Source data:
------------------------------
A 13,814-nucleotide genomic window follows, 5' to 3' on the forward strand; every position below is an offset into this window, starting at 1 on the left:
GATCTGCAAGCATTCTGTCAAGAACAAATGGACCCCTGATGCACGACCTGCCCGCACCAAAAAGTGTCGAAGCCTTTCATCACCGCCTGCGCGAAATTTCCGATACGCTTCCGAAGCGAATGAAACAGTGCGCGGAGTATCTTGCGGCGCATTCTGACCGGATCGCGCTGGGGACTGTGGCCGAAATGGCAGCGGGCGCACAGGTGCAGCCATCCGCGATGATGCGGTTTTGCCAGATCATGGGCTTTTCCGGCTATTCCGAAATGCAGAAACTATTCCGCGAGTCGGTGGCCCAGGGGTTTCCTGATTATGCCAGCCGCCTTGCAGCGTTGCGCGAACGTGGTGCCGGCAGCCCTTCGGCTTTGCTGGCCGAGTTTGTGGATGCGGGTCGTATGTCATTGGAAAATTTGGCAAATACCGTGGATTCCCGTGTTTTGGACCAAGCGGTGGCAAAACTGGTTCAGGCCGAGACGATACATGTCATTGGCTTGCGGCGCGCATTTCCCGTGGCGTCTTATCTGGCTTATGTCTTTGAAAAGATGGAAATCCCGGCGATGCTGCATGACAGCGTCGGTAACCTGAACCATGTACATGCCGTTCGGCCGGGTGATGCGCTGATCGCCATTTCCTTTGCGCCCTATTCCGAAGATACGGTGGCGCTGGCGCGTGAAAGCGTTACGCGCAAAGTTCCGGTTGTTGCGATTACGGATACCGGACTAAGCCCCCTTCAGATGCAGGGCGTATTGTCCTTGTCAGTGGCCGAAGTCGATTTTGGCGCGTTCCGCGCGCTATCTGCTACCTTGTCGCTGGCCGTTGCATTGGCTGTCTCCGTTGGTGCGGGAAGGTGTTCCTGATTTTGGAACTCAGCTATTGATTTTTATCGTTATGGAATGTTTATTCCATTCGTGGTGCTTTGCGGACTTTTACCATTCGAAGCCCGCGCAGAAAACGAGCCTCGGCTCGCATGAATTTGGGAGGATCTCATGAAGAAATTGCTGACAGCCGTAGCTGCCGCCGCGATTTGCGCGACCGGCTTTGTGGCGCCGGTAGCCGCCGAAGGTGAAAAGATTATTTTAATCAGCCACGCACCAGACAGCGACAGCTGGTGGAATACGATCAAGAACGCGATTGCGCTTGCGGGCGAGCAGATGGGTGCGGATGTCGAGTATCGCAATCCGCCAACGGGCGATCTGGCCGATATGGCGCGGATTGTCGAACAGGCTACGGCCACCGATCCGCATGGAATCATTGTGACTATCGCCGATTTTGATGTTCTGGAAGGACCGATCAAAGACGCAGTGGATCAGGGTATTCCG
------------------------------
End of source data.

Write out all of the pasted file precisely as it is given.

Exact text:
A 13,814-nucleotide genomic window follows, 5' to 3' on the forward strand; every position below is an offset into this window, starting at 1 on the left:
GATCTGCAAGCATTCTGTCAAGAACAAATGGACCCCTGATGCACGACCTGCCCGCACCAAAAAGTGTCGAAGCCTTTCATCACCGCCTGCGCGAAATTTCCGATACGCTTCCGAAGCGAATGAAACAGTGCGCGGAGTATCTTGCGGCGCATTCTGACCGGATCGCGCTGGGGACTGTGGCCGAAATGGCAGCGGGCGCACAGGTGCAGCCATCCGCGATGATGCGGTTTTGCCAGATCATGGGCTTTTCCGGCTATTCCGAAATGCAGAAACTATTCCGCGAGTCGGTGGCCCAGGGGTTTCCTGATTATGCCAGCCGCCTTGCAGCGTTGCGCGAACGTGGTGCCGGCAGCCCTTCGGCTTTGCTGGCCGAGTTTGTGGATGCGGGTCGTATGTCATTGGAAAATTTGGCAAATACCGTGGATTCCCGTGTTTTGGACCAAGCGGTGGCAAAACTGGTTCAGGCCGAGACGATACATGTCATTGGCTTGCGGCGCGCATTTCCCGTGGCGTCTTATCTGGCTTATGTCTTTGAAAAGATGGAAATCCCGGCGATGCTGCATGACAGCGTCGGTAACCTGAACCATGTACATGCCGTTCGGCCGGGTGATGCGCTGATCGCCATTTCCTTTGCGCCCTATTCCGAAGATACGGTGGCGCTGGCGCGTGAAAGCGTTACGCGCAAAGTTCCGGTTGTTGCGATTACGGATACCGGACTAAGCCCCCTTCAGATGCAGGGCGTATTGTCCTTGTCAGTGGCCGAAGTCGATTTTGGCGCGTTCCGCGCGCTATCTGCTACCTTGTCGCTGGCCGTTGCATTGGCTGTCTCCGTTGGTGCGGGAAGGTGTTCCTGATTTTGGAACTCAGCTATTGATTTTTATCGTTATGGAATGTTTATTCCATTCGTGGTGCTTTGCGGACTTTTACCATTCGAAGCCCGCGCAGAAAACGAGCCTCGGCTCGCATGAATTTGGGAGGATCTCATGAAGAAATTGCTGACAGCCGTAGCTGCCGCCGCGATTTGCGCGACCGGCTTTGTGGCGCCGGTAGCCGCCGAAGGTGAAAAGATTATTTTAATCAGCCACGCACCAGACAGCGACAGCTGGTGGAATACGATCAAGAACGCGATTGCGCTTGCGGGCGAGCAGATGGGTGCGGATGTCGAGTATCGCAATCCGCCAACGGGCGATCTGGCCGATATGGCGCGGATTGTCGAACAGGCTACGGCCACCGATCCGCATGGAATCATTGTGACTATCGCCGATTTTGATGTTCTGGAAGGACCGATCAAAGACGCAGTGGATCAGGGTATTCCG